Pavia & Harcourt: “A Lawyers’ Dynasty Between Genoa and New York”

These days, the iconic law firm Pavia & Harcourt is at an historic turning point: George Pavia, who is almost 90 years old and still working every day, has passed the baton to Giovanni E. Spinelli, 50; today, he is the one leading the firm, consisting of about twenty professionals.  Spinelli has always had an international vocation: he was born in London where his father was CEO of Fiat UK, grew up in England, then in Sweden and finally back in Italy, Florence, the family base, where he graduated in law and began to work at Mastellone law firm.

He then moved to the US to obtain an LLM at Yale Law School, where both Bill and Hillary Clinton graduated (and where the two Presidents Bush attended College).  He ended up in New York, working for two of the most prestigious American law firms, Skadden Arps and Morgan, Lewis & Bockius: “I take over from George a professional relay with a broad transatlantic vocation.  In our firm, we have American attorneys with Italian expertise and actual Italian attorneys, almost all of them with American and European degrees.  We are at home in different countries.”

In addition to managing the firm, Spinelli deals with corporate and commercial law with a special focus on corporate transactions, mergers and acquisitions and international finance operations.  The firm serves as a bridge for Italian and European companies that decide to expand their business in the United States, especially in the field of banking, fashion and luxury goods.  Among the clients of the firm there are Valentino, Ferragamo, Dolce & Gabbana, Roberto Cavalli, Unicredit (for 60 years), UBI banca.

In Real Estate, the firm has worked with Sorgente, while also keeping a strong focus on assisting individuals, for example in civil and international corporate law issues, Trusts & Estates, employment law, immigration, litigation and arbitration.  The firm’s clients are assisted in every phase of US growth, from inception to the search for key partners.  “One point linking George and me is the equidistance between the two worlds” – continues Spinelli – “there is a conservative approach to the role that George has taught all of us, with an additional technique: it is important to show some aggressiveness in order to prevent your client from being overwhelmed by a fierce American counterpart.  Our old roots remain.”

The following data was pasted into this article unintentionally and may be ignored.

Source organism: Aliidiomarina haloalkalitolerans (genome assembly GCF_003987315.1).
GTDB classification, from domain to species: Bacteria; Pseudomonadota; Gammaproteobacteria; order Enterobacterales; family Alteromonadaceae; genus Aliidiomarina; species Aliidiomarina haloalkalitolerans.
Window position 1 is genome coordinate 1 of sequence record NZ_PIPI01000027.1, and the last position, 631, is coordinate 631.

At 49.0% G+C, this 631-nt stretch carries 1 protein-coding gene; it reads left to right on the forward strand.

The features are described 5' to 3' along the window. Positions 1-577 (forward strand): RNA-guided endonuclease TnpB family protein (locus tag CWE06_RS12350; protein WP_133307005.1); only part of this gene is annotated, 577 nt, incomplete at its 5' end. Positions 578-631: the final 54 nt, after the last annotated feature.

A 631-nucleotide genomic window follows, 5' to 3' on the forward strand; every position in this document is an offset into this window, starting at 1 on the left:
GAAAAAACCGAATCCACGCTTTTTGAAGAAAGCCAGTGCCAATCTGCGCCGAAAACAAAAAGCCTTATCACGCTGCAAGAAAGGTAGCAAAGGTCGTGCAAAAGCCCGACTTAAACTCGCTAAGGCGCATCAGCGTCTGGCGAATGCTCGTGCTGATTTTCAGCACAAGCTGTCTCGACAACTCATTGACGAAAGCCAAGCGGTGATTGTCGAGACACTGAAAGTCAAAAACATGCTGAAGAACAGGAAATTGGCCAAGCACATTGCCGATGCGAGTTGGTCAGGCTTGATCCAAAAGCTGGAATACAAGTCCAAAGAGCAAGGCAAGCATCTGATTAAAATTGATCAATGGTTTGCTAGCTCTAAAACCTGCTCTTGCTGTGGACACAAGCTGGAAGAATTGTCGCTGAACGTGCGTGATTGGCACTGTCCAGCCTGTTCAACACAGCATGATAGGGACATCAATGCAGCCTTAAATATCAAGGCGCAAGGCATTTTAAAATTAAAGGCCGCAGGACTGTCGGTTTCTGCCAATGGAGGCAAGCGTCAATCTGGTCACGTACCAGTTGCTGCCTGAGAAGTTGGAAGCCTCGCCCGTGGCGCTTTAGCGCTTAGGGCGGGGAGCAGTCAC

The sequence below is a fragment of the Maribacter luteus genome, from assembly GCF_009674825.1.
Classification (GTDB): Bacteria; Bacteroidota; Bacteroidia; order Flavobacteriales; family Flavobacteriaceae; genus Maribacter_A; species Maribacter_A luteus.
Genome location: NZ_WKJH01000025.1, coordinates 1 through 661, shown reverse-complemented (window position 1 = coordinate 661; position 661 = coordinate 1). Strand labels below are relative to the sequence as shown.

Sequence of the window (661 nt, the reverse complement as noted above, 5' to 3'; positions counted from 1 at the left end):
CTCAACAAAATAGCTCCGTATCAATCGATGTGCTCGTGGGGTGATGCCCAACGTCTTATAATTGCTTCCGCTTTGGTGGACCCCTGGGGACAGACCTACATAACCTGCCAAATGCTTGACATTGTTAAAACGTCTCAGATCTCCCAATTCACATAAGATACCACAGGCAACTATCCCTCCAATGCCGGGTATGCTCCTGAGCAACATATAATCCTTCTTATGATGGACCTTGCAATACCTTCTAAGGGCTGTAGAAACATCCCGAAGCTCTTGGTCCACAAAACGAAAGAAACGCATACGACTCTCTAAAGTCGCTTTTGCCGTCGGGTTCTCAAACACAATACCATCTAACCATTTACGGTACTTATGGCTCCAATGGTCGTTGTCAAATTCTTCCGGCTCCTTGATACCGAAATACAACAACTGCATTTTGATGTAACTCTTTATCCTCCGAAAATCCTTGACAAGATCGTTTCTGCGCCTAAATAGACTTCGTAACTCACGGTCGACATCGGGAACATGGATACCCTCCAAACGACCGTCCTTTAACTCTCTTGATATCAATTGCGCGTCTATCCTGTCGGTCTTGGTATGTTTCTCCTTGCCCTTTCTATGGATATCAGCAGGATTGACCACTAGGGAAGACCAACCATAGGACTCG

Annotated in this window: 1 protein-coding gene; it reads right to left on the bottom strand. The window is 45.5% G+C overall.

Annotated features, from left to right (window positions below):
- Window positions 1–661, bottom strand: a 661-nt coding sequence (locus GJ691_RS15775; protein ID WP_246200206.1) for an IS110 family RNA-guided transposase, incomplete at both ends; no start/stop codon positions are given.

George Pavia was born in Genoa, his father Enrico was an internationalist and one of the most respected lawyers in town.  The family, with Jewish origins, came from Casale Monferrato, located a hundred kilometers north, in Piedmont.  In the main square of Casale there is still a sign “Mercato Pavia” near the small synagogue, one of the most beautiful in Italy.  The family strived: George’s grandfather, Tobia Pavia, founded with Max Vitale a trading company to engage in the import and export business, mainly whiskey and mainly with Great Britain.  Later the family members exited the company, but Max Vitale is still the leading Italian importer of Scotch whiskey.

Enrico Pavia left for the battlefront during the First World War when he was 16 years old; he joined the cavalry, going back and forth between the French and Italian troops; he was decorated for bravery; thereafter he began to practice law, until Fascism and racial persecutions burst in.  In 1938 he was forced to quit his job, and his children had to leave school.  Through his connections in England (where he studied), he was interned on the Isle of Man, and prepared for the great crossing of the Atlantic Ocean with his family.  They escaped to America in 1940 on the Western Princeocean liner, which sank on its return journey.

In New York, Enrico worked hard and joined Citibank. His sons, George and Bruno, studied law.

Enrico became a partner in a law firm which some years later would become Pavia & Harcourt and his sons joined the firm.  After the Second World War, Enrico returned to Italy and reopened the law firm in Genoa, “he asked – George says – why should I be one of the last lawyers in New York when I can be one of the first in Italy?  My brother went back with him and I stayed in New York.  Quickly the new Pavia & Ansaldo law firm opened offices in Milan and Rome and became one of the most prominent talian law firms.  The American and the Italian firm worked together until the rift: “when a certain Gian Paolo Zini arrived in the New York firm, sent from the Milan office for the Parmalat scandal; this gentleman pulled some dirty tricks that generated tension between the two firms.  My brother stayed with Pavia & Ansaldo in Milan and I stayed with Pavia & Harcourt.  No complaints, but the relationship was compromised, and that’s it.”

Today George continues to work and serves on several boards of directors.  He is happy to have passed the baton to the young Spinelli: “It represents the continuation of a long history that has its roots in the last century, and in the previous one,” says George, who, among other things had in his firm Sonia Sotomayor, currently a US Supreme Court justice.  I ask him what his best deal was.  “My house, which I bought for $365,000 in 1976, and sold a couple of years ago for $20 million.  I always say: one of our greatest strengths is Real Estate.”

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